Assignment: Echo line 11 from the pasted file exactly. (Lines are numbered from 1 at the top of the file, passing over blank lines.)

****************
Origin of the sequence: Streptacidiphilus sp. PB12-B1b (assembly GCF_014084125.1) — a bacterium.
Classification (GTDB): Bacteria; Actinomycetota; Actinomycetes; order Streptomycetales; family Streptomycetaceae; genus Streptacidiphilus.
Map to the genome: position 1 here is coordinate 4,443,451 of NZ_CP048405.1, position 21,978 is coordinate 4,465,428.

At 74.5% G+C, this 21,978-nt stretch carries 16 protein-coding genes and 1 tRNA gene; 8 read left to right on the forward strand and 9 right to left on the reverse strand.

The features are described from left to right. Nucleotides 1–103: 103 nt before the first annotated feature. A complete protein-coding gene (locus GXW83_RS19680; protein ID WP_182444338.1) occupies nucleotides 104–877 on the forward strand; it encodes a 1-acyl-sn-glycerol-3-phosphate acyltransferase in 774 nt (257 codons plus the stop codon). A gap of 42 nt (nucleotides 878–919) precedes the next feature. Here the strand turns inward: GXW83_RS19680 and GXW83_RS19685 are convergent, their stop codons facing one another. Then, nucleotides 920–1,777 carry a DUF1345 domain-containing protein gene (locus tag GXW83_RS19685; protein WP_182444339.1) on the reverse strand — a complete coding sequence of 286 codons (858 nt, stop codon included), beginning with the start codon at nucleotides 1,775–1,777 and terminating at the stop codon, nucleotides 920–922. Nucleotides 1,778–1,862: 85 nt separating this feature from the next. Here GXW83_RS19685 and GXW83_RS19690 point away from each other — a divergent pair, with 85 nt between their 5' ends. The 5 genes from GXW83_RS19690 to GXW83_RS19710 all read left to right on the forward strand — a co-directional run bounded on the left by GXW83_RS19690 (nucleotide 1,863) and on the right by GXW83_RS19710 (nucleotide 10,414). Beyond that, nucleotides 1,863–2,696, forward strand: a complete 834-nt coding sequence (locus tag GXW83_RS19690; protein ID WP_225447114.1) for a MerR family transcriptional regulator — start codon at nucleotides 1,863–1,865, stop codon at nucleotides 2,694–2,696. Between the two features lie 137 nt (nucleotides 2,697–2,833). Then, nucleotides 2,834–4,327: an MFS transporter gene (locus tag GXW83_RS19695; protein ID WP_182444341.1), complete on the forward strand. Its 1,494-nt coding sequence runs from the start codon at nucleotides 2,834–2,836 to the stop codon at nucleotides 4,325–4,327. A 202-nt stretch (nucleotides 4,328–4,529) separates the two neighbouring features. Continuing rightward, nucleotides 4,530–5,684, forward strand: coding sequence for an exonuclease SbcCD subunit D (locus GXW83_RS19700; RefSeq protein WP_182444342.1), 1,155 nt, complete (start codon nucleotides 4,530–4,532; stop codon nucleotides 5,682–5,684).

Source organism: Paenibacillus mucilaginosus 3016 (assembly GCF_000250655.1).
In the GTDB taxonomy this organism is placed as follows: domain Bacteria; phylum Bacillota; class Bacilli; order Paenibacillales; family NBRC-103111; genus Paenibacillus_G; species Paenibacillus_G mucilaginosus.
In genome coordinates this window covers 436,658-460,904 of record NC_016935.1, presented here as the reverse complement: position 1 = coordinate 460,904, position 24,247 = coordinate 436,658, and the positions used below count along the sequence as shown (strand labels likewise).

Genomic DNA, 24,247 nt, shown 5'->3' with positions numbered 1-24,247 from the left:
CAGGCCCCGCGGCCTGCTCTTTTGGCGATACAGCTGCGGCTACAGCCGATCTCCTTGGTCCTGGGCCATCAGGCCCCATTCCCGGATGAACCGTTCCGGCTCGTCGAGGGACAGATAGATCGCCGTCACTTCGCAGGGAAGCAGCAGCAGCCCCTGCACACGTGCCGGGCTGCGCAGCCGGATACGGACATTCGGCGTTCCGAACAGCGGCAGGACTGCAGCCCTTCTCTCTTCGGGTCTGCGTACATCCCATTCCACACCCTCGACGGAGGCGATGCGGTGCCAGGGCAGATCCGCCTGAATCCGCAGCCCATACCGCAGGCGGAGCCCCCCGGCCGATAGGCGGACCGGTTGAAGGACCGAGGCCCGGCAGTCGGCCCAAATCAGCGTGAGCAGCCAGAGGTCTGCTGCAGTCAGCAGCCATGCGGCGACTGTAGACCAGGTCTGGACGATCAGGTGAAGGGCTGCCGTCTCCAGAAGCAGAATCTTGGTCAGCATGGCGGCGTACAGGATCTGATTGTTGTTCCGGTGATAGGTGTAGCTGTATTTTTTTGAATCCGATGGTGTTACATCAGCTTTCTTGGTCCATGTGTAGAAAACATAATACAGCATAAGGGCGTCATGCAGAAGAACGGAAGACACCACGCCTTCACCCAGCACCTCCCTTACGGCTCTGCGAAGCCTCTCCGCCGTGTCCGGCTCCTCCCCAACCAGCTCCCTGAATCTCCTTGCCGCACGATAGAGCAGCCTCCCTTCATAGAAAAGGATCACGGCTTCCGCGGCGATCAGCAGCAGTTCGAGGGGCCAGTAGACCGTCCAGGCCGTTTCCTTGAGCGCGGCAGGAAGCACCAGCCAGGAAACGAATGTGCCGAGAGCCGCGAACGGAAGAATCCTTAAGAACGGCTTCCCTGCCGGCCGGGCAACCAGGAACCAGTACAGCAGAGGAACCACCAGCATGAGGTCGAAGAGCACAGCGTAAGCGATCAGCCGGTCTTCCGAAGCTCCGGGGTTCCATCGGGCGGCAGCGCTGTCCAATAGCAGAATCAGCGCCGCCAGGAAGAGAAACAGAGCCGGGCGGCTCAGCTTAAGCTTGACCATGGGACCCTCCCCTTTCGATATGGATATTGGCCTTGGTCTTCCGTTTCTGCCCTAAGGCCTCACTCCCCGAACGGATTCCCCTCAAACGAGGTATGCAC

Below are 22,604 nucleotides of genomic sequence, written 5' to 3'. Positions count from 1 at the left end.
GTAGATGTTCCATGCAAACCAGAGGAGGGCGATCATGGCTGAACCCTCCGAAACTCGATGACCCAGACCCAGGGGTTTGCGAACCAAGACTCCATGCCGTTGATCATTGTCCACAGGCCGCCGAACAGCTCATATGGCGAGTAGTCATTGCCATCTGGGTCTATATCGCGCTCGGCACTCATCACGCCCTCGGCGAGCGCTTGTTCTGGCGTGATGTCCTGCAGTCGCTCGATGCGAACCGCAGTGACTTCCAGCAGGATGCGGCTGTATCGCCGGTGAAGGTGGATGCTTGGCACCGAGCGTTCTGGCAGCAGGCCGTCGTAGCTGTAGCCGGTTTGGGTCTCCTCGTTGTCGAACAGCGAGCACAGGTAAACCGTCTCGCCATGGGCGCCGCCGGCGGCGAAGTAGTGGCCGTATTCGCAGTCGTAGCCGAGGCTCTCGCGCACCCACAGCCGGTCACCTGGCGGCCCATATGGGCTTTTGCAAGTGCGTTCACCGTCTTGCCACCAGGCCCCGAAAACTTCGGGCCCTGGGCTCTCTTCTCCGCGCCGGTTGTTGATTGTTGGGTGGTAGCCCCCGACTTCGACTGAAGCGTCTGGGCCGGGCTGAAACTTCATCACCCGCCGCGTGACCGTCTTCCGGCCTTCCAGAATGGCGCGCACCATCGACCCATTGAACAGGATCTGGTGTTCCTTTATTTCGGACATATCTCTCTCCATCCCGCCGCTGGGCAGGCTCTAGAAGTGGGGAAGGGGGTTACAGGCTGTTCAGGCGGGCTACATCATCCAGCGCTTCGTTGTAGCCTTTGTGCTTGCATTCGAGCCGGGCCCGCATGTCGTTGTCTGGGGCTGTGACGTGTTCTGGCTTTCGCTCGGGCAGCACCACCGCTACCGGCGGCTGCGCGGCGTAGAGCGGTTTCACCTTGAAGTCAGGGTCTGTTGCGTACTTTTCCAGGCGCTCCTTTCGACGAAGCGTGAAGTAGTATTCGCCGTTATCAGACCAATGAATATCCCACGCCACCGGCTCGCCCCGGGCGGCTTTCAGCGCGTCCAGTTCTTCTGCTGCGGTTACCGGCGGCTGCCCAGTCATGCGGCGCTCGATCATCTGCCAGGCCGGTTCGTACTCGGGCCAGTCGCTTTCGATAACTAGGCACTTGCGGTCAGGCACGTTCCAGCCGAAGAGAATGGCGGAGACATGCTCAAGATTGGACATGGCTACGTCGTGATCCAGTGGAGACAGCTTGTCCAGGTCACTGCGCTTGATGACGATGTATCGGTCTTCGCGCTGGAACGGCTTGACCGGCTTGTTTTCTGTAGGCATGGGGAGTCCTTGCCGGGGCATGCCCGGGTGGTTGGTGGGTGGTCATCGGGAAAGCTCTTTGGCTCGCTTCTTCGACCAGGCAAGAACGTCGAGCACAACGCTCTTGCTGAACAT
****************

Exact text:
Below are 22,604 nucleotides of genomic sequence, written 5' to 3'. Positions count from 1 at the left end.